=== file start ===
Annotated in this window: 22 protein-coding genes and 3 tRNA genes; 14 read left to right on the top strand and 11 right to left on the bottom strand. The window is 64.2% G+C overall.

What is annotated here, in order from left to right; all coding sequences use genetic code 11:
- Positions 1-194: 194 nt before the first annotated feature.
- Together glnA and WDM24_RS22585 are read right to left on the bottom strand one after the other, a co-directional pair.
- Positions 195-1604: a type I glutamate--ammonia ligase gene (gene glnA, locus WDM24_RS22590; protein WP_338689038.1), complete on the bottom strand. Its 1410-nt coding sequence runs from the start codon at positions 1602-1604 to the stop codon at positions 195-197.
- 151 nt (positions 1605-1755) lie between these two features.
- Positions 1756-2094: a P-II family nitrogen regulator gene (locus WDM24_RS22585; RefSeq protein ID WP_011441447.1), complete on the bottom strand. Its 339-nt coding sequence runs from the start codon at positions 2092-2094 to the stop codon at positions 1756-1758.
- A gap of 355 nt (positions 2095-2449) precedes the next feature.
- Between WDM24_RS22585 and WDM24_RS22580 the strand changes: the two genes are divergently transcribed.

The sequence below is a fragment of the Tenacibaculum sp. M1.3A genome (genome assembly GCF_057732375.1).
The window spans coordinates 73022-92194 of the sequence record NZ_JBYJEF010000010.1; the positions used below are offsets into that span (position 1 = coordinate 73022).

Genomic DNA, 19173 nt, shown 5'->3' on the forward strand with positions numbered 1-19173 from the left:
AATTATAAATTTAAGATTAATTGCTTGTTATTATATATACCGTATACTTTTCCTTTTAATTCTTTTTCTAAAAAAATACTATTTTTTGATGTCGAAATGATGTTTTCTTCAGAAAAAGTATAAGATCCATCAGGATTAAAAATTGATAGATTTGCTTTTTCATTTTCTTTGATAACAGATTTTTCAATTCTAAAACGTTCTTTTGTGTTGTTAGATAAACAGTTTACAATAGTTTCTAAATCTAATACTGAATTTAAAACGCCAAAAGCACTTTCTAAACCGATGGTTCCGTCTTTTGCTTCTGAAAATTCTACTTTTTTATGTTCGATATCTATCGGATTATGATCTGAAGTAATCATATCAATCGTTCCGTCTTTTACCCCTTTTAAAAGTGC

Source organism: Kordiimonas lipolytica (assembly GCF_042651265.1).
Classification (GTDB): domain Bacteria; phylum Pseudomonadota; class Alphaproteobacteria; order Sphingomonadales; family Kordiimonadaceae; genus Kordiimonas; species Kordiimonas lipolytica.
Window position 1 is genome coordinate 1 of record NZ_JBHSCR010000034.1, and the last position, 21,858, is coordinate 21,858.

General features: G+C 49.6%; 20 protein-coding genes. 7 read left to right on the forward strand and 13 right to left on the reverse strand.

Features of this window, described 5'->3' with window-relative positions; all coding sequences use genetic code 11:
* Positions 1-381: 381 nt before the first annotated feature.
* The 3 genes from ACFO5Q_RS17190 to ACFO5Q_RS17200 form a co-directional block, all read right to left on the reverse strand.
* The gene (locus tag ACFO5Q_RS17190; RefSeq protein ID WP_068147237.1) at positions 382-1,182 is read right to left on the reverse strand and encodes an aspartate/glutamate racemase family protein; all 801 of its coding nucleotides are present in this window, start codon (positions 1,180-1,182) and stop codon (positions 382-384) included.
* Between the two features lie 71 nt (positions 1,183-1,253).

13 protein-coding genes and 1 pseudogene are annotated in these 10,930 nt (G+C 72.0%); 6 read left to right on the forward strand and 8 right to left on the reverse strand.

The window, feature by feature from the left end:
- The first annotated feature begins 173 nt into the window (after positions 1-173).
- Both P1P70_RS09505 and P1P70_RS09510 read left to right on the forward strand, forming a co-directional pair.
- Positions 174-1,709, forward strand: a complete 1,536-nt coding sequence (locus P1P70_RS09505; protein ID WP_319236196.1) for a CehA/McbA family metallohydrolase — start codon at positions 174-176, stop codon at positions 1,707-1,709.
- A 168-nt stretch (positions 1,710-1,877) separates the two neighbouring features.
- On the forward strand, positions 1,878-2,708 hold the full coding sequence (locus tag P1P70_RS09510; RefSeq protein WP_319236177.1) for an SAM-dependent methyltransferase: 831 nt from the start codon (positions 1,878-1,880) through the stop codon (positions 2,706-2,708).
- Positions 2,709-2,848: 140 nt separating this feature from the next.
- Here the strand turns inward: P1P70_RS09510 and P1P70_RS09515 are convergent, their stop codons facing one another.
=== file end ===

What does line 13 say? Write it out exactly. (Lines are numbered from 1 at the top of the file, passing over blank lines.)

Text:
AATTATAAATTTAAGATTAATTGCTTGTTATTATATATACCGTATACTTTTCCTTTTAATTCTTTTTCTAAAAAAATACTATTTTTTGATGTCGAAATGATGTTTTCTTCAGAAAAAGTATAAGATCCATCAGGATTAAAAATTGATAGATTTGCTTTTTCATTTTCTTTGATAACAGATTTTTCAATTCTAAAACGTTCTTTTGTGTTGTTAGATAAACAGTTTACAATAGTTTCTAAATCTAATACTGAATTTAAAACGCCAAAAGCACTTTCTAAACCGATGGTTCCGTCTTTTGCTTCTGAAAATTCTACTTTTTTATGTTCGATATCTATCGGATTATGATCTGAAGTAATCATATCAATCGTTCCGTCTTTTACCCCTTTTAAAAGTGC